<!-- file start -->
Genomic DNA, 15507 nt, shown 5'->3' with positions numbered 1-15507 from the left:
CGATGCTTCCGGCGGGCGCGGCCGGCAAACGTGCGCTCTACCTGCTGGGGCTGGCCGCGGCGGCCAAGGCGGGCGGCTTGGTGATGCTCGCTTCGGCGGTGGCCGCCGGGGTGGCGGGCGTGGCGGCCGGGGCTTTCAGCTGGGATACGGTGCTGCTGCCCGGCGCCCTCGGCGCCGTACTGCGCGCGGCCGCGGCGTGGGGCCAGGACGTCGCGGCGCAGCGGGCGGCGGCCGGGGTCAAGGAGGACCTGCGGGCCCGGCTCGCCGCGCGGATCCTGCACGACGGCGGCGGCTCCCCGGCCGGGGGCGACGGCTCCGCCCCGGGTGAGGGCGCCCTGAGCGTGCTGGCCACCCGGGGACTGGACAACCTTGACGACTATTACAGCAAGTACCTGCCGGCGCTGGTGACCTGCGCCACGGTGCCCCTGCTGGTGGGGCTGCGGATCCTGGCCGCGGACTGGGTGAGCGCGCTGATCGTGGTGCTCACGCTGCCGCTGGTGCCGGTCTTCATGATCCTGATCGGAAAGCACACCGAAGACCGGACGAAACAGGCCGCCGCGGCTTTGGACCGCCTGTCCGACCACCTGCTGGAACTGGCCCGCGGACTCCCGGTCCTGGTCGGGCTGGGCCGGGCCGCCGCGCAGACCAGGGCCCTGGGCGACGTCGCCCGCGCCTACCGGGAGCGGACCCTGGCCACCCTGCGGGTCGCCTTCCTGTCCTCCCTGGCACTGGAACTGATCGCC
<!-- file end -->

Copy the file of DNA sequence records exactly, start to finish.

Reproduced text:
Genomic DNA, 15507 nt, shown 5'->3' with positions numbered 1-15507 from the left:
CGATGCTTCCGGCGGGCGCGGCCGGCAAACGTGCGCTCTACCTGCTGGGGCTGGCCGCGGCGGCCAAGGCGGGCGGCTTGGTGATGCTCGCTTCGGCGGTGGCCGCCGGGGTGGCGGGCGTGGCGGCCGGGGCTTTCAGCTGGGATACGGTGCTGCTGCCCGGCGCCCTCGGCGCCGTACTGCGCGCGGCCGCGGCGTGGGGCCAGGACGTCGCGGCGCAGCGGGCGGCGGCCGGGGTCAAGGAGGACCTGCGGGCCCGGCTCGCCGCGCGGATCCTGCACGACGGCGGCGGCTCCCCGGCCGGGGGCGACGGCTCCGCCCCGGGTGAGGGCGCCCTGAGCGTGCTGGCCACCCGGGGACTGGACAACCTTGACGACTATTACAGCAAGTACCTGCCGGCGCTGGTGACCTGCGCCACGGTGCCCCTGCTGGTGGGGCTGCGGATCCTGGCCGCGGACTGGGTGAGCGCGCTGATCGTGGTGCTCACGCTGCCGCTGGTGCCGGTCTTCATGATCCTGATCGGAAAGCACACCGAAGACCGGACGAAACAGGCCGCCGCGGCTTTGGACCGCCTGTCCGACCACCTGCTGGAACTGGCCCGCGGACTCCCGGTCCTGGTCGGGCTGGGCCGGGCCGCCGCGCAGACCAGGGCCCTGGGCGACGTCGCCCGCGCCTACCGGGAGCGGACCCTGGCCACCCTGCGGGTCGCCTTCCTGTCCTCCCTGGCACTGGAACTGATCGCC